Everyday Meals

What does the Queen eat for Christmas dinner? Full menu shared by former royal chef

Queen: Monarchy is 'in transition' says expert

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As families across Britain sit down for their Christmas lunch or dinner, many may be wondering what the Queen and the rest of the Royal Family are eating today. With the royal festivities and celebrations taking place at Sandringham, a former royal chef and butler have revealed the Christmas feast the Windsors enjoy every year.

It has been said that the royal children are traditionally separated during Christmas Day at the Queen’s Norfolk residence. 

Until the children are old enough to behave as adults at the dinner table, they take their lunch in the nursery. 

Former royal chef Darren McGrady prepared meals for the Queen and Prince Philip in the Buckingham Palace kitchen from 1982 until 1993. 

He then moved to Kensington Palace, where he cooked for Princess Diana, Prince William, and Prince Harry, until Diana’s passing in 1997.

Over the years, Darren has lifted the lid on what the royals eat on Christmas Day and previously said preparing the luncheon is like a “military operation”. 

“It doesn’t just start the day before Christmas, it’s weeks and weeks and weeks before, there’s so much planning involved, you’ve got to order all the turkeys, Christmas puddings have to be made and the way Sandringham works is there was no equipment there because Sandringham was used by the Prince of Wales. The Queen’s chefs didn’t leave any equipment here in the kitchen because we’d lose it.”

As for what the first meal on Christmas Day is: “The men of the Royal Family typically went for a ‘big, hearty English breakfast’ while the women had ‘some sliced fruit, maybe a boiled egg’ ahead of a huge Christmas lunch,” he added. 

As for lunch, Darren recalled: “It was the same meal every year.

“They’re actually boring when it comes to festivities. They didn’t do hams or anything, just traditional turkeys.

“We did three turkeys for the Queen and her family in the royal dining room, one for the children’s nursery and then more for the 100 or so staff, so everyone had a Christmas lunch.”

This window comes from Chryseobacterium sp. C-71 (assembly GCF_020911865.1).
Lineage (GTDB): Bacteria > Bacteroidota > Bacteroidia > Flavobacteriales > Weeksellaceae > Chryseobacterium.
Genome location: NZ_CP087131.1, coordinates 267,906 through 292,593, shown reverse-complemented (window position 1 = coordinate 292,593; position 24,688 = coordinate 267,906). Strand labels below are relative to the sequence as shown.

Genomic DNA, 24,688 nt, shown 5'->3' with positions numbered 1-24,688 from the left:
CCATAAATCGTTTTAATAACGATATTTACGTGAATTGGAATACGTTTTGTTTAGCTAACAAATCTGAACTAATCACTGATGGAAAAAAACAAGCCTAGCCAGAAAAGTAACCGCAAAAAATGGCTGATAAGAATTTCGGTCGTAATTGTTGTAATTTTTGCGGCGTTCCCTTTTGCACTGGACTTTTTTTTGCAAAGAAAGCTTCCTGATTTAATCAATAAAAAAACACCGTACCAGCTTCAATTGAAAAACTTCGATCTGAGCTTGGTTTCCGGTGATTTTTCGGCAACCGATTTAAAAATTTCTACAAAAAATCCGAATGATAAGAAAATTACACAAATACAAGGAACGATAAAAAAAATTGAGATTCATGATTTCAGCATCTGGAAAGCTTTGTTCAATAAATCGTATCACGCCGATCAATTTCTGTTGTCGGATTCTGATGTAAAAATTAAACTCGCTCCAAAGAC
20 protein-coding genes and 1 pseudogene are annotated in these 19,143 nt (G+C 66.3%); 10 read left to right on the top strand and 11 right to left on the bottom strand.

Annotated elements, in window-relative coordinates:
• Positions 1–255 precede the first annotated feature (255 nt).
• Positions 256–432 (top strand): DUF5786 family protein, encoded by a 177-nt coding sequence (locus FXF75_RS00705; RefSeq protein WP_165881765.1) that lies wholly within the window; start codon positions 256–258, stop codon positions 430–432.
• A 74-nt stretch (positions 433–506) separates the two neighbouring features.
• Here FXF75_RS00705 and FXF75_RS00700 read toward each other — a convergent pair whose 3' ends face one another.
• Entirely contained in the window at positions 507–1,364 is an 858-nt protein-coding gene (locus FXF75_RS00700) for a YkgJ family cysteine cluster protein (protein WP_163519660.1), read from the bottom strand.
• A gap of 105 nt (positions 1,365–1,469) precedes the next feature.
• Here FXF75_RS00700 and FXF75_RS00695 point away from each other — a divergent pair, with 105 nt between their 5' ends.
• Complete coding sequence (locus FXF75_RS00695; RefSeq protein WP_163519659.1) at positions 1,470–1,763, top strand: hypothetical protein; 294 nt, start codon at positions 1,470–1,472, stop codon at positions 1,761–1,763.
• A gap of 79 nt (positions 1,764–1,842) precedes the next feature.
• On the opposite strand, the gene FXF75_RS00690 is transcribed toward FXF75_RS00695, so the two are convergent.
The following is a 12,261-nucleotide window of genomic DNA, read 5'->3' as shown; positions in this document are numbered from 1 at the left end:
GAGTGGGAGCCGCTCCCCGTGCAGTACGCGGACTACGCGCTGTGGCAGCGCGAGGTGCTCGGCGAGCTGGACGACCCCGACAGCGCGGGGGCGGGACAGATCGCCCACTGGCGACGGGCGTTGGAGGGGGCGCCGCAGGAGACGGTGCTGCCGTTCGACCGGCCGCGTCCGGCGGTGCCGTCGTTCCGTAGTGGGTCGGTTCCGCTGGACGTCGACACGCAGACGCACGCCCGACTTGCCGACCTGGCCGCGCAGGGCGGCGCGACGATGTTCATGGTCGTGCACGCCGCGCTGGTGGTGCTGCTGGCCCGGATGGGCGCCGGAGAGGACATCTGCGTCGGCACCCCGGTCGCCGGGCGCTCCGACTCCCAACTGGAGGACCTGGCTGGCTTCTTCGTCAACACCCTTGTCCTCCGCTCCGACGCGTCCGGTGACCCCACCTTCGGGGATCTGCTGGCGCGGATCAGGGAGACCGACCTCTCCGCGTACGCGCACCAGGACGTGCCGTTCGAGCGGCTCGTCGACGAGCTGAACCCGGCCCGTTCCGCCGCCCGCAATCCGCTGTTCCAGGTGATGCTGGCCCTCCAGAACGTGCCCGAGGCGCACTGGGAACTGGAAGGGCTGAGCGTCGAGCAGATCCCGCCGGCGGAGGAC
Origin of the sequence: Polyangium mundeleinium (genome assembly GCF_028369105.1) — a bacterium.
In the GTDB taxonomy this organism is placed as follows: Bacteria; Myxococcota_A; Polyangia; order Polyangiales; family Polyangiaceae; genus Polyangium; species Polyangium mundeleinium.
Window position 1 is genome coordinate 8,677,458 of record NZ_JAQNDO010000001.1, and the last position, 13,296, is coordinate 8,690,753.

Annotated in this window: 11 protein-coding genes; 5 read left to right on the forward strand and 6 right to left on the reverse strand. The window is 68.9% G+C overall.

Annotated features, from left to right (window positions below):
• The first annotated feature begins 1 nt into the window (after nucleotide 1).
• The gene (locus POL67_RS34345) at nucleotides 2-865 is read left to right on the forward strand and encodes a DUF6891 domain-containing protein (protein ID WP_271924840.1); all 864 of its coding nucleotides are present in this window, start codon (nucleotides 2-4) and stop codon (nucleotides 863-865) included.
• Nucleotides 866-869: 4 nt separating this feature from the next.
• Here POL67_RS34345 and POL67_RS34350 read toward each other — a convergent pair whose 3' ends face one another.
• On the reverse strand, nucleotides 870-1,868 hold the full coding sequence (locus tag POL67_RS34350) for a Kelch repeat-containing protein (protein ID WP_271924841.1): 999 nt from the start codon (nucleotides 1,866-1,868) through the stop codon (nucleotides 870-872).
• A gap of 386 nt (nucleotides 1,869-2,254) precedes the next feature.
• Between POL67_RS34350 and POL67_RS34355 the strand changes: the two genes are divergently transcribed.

On another occasion, Darren described the turkeys as “26/28 pounds” that were “so big you almost had to take the over doors off”. 

As for what the trimmings are: “The turkey is served with mashed and roast potatoes, chestnut or sage and onion stuffing, cranberry sauce and bread sauce.

“Vegetables include Brussels sprouts, carrots and roast parsnips,” he told MyLondon earlier this year. 

When it comes to Christmas pudding, which is served after dinner, the former royal chef said it is “decorated in holly, doused in brandy, and the Palace steward would carry it, flaming, into the royal dining room”.

Just before the Royal Family sit down to eat, a tradition is carried out.

“Right before the Christmas buffet, the senior chef on duty goes into the dining room and carves the rib roast or turkey or ham and once he’s done, Her Majesty presents the chef with a glass of whiskey and they toast,” Darren told the Mirror. 

“That’s the only time the chef goes into the dining room and has a glass of whiskey with the Royal Family.

“It’s one of the chef’s favourite traditions.”

Christmas isn’t just about food for the Queen. Like many, she enjoys an alcoholic beverage to accompany her meals.

The Monarch particularly likes Champagne and white wines as well as a couple of Martinis too.

Paul Burrell, a former servant of the British Royal Household and butler to Princess Diana told Channel 4’s A Very Royal Christmas: Sandringham Secrets how “Christmas isn’t Christmas,” without a bottle of Château Margaux.

This bottle of wine retails at around £1,380 and according to the expert, the Queen will have dozens of bottles for her guests to enjoy.

The children, on the other hand, will eat similar foods but with less seasoning. 

Recalling what he used to cook for Prince William and Prince Harry when they were younger, Darren said: “It really is about making sure the portions are a little smaller for them and using less seasoning, but they pretty much have the same menu as the Royal Family.”

The royals then round off lunch by sitting down to watch the Queen’s speech together.

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